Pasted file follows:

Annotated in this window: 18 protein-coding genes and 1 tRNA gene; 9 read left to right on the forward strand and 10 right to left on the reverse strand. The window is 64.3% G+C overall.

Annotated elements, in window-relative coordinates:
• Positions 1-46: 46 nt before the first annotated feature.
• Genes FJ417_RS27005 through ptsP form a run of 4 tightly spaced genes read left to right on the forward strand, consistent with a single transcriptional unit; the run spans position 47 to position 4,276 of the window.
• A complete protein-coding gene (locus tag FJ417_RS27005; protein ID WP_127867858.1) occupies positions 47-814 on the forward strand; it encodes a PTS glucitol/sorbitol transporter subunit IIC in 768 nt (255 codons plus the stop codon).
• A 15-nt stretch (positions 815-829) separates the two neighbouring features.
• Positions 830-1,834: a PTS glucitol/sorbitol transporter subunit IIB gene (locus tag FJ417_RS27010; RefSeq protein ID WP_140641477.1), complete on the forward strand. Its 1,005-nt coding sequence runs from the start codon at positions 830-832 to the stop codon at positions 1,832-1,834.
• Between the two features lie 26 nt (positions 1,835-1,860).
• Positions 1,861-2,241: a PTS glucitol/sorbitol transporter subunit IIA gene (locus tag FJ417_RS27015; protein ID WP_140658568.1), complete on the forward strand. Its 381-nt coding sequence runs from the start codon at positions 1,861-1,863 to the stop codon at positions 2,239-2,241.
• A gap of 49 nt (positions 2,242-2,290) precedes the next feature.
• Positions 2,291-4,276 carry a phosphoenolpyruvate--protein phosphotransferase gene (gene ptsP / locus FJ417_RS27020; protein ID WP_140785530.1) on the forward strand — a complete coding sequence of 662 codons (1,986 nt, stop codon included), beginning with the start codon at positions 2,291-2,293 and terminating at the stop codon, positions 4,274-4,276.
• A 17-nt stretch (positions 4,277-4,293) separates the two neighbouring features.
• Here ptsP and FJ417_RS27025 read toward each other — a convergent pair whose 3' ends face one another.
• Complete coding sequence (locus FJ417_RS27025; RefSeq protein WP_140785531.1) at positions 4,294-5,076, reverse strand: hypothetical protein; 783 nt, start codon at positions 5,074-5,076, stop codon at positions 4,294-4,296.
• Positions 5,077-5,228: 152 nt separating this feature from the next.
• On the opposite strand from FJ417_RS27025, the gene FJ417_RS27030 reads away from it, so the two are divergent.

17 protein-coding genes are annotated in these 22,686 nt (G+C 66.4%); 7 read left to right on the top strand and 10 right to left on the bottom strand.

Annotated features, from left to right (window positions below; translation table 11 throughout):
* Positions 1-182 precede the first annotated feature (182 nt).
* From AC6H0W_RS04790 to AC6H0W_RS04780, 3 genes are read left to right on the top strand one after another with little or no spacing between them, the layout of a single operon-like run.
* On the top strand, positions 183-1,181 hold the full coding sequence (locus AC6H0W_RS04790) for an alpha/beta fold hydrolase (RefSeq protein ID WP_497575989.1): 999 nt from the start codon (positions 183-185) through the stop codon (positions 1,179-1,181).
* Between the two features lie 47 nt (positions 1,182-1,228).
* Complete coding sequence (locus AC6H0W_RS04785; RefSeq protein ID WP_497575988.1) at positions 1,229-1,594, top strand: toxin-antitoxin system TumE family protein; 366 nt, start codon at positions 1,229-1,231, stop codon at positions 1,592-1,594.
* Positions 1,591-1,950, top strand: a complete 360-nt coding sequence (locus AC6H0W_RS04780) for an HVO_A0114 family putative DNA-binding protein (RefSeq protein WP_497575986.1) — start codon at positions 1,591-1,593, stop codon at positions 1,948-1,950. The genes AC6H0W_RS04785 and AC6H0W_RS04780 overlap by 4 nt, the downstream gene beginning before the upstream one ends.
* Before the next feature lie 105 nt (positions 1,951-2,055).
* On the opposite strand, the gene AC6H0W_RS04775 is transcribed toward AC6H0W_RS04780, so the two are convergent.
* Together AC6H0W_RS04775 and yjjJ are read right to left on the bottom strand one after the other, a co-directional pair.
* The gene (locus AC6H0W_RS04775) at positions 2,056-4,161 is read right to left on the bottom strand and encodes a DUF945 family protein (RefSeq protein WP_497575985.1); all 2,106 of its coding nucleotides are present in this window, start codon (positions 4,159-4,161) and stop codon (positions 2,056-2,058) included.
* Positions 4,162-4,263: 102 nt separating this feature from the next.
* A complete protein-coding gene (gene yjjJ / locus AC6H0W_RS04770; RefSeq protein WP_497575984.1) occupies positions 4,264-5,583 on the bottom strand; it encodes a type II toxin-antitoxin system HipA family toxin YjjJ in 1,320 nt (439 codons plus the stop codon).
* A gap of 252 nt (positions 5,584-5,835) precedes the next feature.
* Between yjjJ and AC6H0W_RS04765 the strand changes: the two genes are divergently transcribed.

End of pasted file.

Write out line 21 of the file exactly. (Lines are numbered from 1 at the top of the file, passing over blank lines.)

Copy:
* On the top strand, positions 183-1,181 hold the full coding sequence (locus AC6H0W_RS04790) for an alpha/beta fold hydrolase (RefSeq protein ID WP_497575989.1): 999 nt from the start codon (positions 183-185) through the stop codon (positions 1,179-1,181).